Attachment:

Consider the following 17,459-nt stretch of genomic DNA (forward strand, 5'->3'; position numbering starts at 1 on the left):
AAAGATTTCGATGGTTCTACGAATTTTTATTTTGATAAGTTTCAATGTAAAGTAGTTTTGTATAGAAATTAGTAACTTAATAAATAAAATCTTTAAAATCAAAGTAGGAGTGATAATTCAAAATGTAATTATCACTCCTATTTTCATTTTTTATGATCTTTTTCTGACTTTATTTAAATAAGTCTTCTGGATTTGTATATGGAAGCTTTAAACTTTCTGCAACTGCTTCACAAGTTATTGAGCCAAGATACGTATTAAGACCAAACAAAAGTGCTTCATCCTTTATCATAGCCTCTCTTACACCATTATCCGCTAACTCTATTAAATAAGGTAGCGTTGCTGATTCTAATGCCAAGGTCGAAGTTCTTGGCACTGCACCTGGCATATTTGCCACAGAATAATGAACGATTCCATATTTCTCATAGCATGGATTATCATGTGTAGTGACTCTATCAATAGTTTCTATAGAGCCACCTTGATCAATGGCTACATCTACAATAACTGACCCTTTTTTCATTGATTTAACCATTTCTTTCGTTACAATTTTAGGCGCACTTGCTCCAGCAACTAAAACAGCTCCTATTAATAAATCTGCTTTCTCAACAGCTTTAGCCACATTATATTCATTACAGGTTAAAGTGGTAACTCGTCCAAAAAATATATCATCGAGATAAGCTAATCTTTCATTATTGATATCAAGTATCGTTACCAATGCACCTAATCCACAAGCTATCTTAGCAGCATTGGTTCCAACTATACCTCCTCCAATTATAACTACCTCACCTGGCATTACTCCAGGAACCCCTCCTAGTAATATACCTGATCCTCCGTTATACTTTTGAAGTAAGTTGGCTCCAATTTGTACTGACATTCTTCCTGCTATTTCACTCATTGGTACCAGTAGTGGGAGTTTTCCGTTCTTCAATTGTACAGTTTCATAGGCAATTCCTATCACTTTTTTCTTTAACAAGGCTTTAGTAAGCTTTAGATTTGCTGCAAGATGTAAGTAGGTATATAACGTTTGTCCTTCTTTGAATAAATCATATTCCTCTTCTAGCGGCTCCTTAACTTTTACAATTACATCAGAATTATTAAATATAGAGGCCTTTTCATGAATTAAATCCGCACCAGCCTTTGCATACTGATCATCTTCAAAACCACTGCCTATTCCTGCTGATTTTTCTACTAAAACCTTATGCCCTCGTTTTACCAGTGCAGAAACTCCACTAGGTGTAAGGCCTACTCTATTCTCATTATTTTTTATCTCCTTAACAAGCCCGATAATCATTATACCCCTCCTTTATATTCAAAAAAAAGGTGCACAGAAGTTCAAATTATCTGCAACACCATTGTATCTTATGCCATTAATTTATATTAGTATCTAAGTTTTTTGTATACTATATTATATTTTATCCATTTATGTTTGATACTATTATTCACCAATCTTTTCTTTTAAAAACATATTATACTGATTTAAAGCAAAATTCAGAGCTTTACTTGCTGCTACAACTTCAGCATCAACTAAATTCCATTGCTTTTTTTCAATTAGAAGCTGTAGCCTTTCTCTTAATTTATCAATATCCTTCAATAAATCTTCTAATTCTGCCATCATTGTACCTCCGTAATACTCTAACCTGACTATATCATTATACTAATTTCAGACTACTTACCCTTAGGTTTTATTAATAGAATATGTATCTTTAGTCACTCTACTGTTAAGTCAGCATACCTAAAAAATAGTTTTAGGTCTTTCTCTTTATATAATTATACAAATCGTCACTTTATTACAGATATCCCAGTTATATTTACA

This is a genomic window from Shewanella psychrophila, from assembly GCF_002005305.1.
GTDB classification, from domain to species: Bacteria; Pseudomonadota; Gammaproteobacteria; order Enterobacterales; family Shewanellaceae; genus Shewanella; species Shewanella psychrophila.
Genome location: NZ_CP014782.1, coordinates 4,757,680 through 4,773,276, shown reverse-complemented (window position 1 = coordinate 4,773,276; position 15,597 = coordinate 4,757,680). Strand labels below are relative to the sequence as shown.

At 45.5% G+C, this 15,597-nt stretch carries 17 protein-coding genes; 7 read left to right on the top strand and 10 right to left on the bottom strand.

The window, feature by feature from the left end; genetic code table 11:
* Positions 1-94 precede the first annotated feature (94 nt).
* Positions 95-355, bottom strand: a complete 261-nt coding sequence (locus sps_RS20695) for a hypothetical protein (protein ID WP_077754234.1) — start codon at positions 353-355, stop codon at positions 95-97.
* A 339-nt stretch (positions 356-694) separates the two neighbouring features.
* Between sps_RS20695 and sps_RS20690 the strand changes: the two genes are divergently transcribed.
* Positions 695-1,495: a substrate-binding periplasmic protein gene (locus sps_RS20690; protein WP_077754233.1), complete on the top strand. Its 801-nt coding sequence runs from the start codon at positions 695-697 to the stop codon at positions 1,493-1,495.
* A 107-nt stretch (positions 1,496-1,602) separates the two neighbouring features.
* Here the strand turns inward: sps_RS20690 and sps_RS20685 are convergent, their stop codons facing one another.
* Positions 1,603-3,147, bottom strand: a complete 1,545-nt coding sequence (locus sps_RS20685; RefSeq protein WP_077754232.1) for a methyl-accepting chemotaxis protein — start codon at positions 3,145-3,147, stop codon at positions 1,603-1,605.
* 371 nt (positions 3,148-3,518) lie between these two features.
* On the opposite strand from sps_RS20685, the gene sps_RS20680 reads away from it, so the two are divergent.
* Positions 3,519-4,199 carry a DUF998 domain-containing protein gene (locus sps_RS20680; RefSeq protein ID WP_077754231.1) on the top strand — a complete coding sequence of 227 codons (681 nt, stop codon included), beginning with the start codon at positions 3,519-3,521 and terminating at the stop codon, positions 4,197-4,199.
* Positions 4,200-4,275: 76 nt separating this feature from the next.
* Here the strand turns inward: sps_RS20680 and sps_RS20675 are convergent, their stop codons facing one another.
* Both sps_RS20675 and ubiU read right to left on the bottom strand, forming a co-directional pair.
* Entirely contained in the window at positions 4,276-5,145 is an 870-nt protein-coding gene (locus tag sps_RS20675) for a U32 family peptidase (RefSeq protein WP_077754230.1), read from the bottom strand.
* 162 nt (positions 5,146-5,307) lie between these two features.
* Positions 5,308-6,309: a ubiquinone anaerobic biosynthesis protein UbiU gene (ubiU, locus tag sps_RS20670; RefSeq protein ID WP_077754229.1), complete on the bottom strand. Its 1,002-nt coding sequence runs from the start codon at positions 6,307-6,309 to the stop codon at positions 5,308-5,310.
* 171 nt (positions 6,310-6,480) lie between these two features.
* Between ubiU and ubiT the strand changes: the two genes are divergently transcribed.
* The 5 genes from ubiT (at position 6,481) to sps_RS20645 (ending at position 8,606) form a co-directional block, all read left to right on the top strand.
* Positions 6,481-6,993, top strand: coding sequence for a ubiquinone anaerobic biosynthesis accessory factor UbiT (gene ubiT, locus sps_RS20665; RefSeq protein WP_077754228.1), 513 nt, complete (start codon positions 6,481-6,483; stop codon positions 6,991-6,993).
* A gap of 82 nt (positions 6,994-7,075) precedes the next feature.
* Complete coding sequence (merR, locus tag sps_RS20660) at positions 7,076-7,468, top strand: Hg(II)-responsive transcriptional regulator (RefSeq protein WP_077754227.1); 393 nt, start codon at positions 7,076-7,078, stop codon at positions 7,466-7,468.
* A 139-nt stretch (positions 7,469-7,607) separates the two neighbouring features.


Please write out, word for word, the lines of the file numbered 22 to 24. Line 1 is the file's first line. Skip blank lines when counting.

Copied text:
* Entirely contained in the window at positions 4,276-5,145 is an 870-nt protein-coding gene (locus tag sps_RS20675) for a U32 family peptidase (RefSeq protein WP_077754230.1), read from the bottom strand.
* 162 nt (positions 5,146-5,307) lie between these two features.
* Positions 5,308-6,309: a ubiquinone anaerobic biosynthesis protein UbiU gene (ubiU, locus tag sps_RS20670; RefSeq protein ID WP_077754229.1), complete on the bottom strand. Its 1,002-nt coding sequence runs from the start codon at positions 6,307-6,309 to the stop codon at positions 5,308-5,310.